Our studies of the effects of neutron irradiation on the hightemperature mechanical properties of Hastelloy N have shown generally that the creep-rupture life and ductility are reduced. The ductility is a strong function of the strain rate and shows a minimum at a minimum creep rate of about 0.1 percent per hour.
The resistance of this material to radiation damage can be enhanced greatly by adding titanium. Laboratory and commercial melts have shown that the postirradiation creep-rupture ductility and strength rise sharply as the titanium content is increased above 0.3 weight percent. Although the degree of improvement is still rising as the titanium level is increased to 1 percent, most of our studies have been carried out on an alloy with about 0.5 weight percent titanium. Postirradiation creep-rupture tests at 650 C on specimens irradiated to a thermal fluence of 5 X 1020 neutrons cm2 indicate that a ductility minimum still exists as a function of strain rate. However, the minimum strain is 3 to 5 percent as compared with 0.5 percent for the standard alloy. In-reactor creep-rupture tests have also been run and the same improved properties are indicated.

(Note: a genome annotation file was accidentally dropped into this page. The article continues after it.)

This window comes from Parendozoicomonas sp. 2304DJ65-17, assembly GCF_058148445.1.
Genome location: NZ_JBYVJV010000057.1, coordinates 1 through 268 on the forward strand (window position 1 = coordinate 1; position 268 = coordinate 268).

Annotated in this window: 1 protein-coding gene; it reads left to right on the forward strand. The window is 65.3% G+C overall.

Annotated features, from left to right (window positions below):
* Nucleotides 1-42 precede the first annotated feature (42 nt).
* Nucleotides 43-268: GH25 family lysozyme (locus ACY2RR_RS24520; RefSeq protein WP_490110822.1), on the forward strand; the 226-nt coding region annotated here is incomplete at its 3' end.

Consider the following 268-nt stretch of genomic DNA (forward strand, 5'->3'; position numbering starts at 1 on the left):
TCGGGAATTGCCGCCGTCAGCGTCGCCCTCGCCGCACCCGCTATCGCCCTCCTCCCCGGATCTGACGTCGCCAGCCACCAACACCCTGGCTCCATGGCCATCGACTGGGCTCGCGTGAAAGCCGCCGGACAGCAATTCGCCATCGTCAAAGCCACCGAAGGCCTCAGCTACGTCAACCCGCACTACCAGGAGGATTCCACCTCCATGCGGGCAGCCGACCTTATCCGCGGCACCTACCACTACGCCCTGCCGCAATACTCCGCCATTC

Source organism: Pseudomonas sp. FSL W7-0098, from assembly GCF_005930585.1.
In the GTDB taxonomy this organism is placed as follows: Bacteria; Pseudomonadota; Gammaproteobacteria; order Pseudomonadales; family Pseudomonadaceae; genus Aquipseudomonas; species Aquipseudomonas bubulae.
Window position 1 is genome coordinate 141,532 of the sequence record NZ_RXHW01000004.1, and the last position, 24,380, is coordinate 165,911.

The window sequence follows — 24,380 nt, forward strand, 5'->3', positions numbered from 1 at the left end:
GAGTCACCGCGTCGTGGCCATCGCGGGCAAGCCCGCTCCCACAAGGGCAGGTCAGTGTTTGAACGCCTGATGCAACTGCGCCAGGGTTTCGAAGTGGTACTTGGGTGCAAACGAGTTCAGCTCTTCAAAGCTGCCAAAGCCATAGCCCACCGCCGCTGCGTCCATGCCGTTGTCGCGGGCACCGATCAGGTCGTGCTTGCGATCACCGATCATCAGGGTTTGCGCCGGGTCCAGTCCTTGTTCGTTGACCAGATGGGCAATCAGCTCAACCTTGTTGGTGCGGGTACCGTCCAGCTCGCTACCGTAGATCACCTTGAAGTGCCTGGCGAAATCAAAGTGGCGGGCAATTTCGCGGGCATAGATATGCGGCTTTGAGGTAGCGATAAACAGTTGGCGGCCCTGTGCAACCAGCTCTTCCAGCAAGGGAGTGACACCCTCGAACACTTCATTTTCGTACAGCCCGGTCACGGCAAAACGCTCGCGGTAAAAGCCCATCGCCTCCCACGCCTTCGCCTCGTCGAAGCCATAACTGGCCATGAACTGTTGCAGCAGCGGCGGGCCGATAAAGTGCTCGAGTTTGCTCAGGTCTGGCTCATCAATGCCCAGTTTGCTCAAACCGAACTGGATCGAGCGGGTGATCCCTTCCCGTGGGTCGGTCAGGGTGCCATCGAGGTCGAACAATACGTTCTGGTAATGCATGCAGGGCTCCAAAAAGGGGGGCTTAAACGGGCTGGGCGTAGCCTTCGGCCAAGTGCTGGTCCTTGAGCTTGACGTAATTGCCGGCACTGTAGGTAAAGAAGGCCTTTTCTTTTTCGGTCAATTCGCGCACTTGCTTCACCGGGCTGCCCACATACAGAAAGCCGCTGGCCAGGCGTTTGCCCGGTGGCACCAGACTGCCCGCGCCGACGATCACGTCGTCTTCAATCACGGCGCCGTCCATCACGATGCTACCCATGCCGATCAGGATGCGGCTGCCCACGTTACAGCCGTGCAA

Our studies of the titanium-modified alloy have not progressed sufficiently to pinpoint the exact role of titanium in bringing about the improved properties. However, several observations have been made which allow us to make some postulations at this time.